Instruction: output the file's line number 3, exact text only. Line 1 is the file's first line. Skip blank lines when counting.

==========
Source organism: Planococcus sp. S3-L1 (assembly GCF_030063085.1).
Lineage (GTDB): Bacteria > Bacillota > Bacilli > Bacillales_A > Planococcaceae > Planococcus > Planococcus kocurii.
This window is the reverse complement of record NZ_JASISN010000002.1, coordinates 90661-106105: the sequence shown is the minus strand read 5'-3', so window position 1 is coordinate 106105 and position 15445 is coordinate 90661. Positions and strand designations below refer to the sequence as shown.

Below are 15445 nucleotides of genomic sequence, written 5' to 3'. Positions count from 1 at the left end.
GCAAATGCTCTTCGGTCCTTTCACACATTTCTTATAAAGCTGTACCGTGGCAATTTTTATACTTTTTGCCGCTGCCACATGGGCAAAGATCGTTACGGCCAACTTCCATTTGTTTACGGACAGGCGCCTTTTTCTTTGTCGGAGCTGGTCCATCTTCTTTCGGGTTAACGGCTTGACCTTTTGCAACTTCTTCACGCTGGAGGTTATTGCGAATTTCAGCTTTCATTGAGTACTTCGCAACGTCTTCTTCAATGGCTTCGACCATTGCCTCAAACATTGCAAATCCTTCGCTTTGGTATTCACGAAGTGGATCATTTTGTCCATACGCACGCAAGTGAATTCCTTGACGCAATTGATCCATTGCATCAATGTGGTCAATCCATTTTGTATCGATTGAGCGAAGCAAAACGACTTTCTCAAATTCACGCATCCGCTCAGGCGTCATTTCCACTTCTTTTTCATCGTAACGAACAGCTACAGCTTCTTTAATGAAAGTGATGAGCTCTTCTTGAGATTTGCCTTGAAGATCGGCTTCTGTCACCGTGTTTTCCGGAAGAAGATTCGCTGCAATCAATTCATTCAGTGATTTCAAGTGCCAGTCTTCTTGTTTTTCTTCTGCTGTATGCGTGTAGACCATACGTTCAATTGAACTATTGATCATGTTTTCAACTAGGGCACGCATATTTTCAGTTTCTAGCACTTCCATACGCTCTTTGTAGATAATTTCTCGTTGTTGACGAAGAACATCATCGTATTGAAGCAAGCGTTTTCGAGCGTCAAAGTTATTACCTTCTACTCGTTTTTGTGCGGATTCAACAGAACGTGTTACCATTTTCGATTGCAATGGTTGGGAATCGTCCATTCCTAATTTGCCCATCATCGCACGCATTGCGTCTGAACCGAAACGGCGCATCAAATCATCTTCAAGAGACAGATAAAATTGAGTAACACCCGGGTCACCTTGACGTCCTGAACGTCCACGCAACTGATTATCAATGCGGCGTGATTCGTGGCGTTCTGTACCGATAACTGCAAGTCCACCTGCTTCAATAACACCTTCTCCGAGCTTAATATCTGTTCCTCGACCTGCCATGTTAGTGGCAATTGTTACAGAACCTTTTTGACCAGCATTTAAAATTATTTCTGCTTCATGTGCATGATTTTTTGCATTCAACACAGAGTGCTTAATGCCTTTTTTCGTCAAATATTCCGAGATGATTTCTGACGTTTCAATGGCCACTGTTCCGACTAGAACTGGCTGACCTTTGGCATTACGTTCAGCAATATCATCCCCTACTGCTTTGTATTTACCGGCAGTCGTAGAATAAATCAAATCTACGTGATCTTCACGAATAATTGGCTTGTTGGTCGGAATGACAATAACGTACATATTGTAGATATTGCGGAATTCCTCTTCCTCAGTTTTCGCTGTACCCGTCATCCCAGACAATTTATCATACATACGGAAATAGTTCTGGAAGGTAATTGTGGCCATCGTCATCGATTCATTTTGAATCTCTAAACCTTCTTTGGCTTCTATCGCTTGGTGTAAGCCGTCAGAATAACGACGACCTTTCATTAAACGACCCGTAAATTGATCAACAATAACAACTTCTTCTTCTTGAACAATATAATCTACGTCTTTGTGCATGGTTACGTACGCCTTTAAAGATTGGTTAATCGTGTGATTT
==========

This window is the reverse complement of record NZ_JASISN010000002.1, coordinates 90661-106105: the sequence shown is the minus strand read 5'-3', so window position 1 is coordinate 106105 and position 15445 is coordinate 90661. Positions and strand designations below refer to the sequence as shown.